Singing hearing loss from the rooftops
A ListenIn Story: BHA Brisbane ListenIn stories tell of the experiences and challenges people with hearing loss face and how they overcome them. If you’d like to share your experiences and show other people they are not alone, get in touch today.
Gail is like so many of us with hearing loss. At first, she ignored the signs until others made her realise she couldn’t push them aside any longer. Along her hearing loss journey, however, she did what many of us think we can’t. She joined a choir.
It was Gail’s family who first told her she should get her hearing tested.
“Of course, I thought they were wrong,” she says, “I didn’t think I had a hearing loss.”
But after ongoing pushing and increased frustration, Gail relented and went and had her hearing tested.
Her audiologist diagnosed mild to moderate sensorineural hearing loss.
“I honestly didn’t realise I had a hearing loss. It came as a shock to me. But I came to understand it was a gradual loss that I never noticed. I just thought everyone was mumbling,” Gail says.
Gail’s hearing loss is now at a level where she can usually hear some noise but has difficulty understanding what others are saying to her.
With her hearing loss came the daily struggles many face. Concentrating hard to ensure you don’t miss anything, getting fatigued from focusing all the time, missing important information, and others saying “I told you that before!”
Gail mentions other daily interactions that make her hearing loss difficult.
“I feel tense in waiting rooms awaiting my name to be called. What if I miss it?” Gail explains.
“Some have been good, though. My dentist now has a note on my file, so they all know I have difficulty hearing when I am at my appointment. And my GP and staff are also good at this.”
“I am always on high alert when walking. I don’t want to miss a cyclist coming up behind me and not hearing their bell,” she continues.
Hearing aids help
Gail now wears hearing aids daily, but she explains it took her a while to be fitted.
“I was in denial for a few years.”
“I didn’t want to get hearing aids. But it came to a point I was missing so much, and I was getting so frustrated I had to get hearing aids.”
“I was determined to make it work. The audiologist was great and adjusted the devices gradually over time. It was so wonderful to hear noises again that I had not realised I was missing.”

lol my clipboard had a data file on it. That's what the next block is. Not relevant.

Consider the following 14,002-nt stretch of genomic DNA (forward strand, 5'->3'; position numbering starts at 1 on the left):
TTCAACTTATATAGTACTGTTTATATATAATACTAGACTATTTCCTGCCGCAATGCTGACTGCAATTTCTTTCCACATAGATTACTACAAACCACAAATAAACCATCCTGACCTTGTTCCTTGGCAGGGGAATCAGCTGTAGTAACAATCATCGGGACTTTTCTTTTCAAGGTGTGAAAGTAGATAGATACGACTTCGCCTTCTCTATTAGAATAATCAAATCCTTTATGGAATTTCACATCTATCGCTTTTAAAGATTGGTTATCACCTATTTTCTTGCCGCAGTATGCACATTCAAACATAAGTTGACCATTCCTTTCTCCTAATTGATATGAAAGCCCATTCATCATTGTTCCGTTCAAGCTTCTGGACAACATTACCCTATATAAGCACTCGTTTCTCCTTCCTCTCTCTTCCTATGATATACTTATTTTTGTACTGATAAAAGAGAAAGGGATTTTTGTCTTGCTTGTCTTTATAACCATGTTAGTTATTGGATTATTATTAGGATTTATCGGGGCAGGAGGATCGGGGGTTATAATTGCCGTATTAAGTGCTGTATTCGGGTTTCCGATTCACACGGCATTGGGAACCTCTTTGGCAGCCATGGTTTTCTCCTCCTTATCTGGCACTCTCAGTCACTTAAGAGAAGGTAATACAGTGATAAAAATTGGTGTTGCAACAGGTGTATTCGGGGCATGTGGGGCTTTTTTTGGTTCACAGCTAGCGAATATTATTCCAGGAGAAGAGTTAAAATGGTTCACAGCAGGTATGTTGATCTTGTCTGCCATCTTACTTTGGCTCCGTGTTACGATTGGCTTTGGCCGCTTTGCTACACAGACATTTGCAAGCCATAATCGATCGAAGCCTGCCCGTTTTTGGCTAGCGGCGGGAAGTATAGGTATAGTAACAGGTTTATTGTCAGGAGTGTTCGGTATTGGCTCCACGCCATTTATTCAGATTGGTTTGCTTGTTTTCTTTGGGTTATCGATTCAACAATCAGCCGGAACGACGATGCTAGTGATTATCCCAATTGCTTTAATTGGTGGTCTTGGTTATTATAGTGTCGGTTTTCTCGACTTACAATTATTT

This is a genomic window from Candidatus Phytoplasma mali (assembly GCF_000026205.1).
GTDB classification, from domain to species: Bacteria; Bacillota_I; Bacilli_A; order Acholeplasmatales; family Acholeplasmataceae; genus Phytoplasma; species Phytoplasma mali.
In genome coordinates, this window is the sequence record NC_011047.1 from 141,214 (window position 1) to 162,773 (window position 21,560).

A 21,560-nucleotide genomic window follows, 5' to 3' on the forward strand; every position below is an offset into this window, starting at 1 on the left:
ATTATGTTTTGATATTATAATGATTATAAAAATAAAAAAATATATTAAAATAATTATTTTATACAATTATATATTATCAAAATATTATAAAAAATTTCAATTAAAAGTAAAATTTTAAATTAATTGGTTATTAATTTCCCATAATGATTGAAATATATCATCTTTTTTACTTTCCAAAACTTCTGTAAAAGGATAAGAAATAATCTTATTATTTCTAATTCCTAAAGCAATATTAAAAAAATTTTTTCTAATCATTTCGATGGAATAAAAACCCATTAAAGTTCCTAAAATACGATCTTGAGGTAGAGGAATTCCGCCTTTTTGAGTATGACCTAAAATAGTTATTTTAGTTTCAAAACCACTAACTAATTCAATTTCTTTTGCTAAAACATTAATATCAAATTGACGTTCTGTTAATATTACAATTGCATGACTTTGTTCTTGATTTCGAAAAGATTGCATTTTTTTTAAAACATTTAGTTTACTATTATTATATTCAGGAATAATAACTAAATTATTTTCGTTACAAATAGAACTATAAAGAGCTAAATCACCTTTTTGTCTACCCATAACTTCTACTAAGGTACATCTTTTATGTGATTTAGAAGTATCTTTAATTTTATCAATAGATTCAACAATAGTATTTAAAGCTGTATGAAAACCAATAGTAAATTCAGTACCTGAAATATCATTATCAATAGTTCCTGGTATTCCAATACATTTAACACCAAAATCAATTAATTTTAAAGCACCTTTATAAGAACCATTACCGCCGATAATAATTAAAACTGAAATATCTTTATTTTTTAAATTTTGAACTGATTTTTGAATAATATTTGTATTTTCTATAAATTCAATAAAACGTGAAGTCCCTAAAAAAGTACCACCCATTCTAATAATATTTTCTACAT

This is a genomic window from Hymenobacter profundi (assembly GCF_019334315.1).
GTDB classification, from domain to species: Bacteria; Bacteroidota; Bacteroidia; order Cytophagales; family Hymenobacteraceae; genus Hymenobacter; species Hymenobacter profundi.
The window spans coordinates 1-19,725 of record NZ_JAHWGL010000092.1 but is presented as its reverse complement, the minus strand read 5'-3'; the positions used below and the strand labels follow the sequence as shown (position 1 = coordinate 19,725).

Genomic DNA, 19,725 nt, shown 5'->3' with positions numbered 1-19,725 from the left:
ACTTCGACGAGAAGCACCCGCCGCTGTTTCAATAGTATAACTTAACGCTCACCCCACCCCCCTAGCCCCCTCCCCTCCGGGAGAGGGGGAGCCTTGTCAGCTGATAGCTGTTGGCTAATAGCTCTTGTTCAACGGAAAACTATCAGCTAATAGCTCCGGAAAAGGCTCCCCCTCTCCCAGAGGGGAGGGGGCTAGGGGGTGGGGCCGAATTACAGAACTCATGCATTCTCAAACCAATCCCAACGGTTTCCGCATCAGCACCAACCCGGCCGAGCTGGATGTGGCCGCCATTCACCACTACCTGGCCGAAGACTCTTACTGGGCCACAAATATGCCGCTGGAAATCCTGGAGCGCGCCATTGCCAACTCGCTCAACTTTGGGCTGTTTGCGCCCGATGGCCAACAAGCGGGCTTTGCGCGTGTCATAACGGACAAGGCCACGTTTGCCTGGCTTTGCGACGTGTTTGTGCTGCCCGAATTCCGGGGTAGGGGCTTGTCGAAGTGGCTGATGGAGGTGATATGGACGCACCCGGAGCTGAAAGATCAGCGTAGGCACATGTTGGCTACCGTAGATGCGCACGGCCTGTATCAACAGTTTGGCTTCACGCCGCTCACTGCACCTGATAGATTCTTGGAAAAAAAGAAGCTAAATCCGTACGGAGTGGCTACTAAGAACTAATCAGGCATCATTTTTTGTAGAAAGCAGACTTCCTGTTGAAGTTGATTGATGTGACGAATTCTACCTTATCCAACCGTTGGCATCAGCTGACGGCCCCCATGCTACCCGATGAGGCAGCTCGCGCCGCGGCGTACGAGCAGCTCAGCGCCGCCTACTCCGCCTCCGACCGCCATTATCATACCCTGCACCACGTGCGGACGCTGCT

Gail has now been wearing hearing aids for about five years.
“I put them on when I get out of bed, and I don’t take them off again until bedtime. Without hearing aids, I find it difficult to understand and know what is happening around me.”
Seeking out valued experiences
Interestingly it was also five years ago that Gail decided to join a choir.
“It was actually after getting hearing aids that I decided to join a choir. I had always enjoyed singing in choirs when I was young, and when my daughter joined the choir Musica, she urged me to come along.”
“I must admit that it took me a while to build up the courage and attend. I was concerned about my hearing loss and how that would affect my ability to participate”, Gail says.
“But I wanted to know I could do this and be able to sing again with a choir.”
Eventually, Gail took the plunge. She had heard great things about the choir and the choir director, but after attending a concert Musica put on, she definitely wanted to be part of this community choir.
“I feel like joining the choir has been a blessing. To be able to hear the sound we make as a choir is so rewarding and confirms that I made the right decision of joining the choir, even with my hearing loss,” Gail says.
But it’s not just the joy of singing in the choir that Gail has found again.
“I have met wonderful people, who I would not have met if I had not joined the choir. It also helps me mentally and keeps my brain active. I am learning all the time,” she says.
Giving back to the community
Gail also gives back to the hard-of-hearing community.
“I attend the Logan BHA Community Connect hearing loss support group. We all have hearing loss, and all enjoy the social get-togethers once a month.”
The Logan group is one of several BHA hearing loss support groups run by community volunteers.
“We all support each other and our partners. We talk about hearing loss, how that impacts us, our families, and other interests. It’s great to know that I am not alone in trying to deal with hearing loss.”
She believes a national awareness campaign about hearing loss would help many in her situation.
“If more people understood what day-to-day life was like with hearing loss, I’m sure we would see huge improvements in understanding and improvements to accessibility for people like me.”
Gail continues to work hard at hearing everything and everyone around her, her family, friends and at work.
She doesn’t want to miss a thing.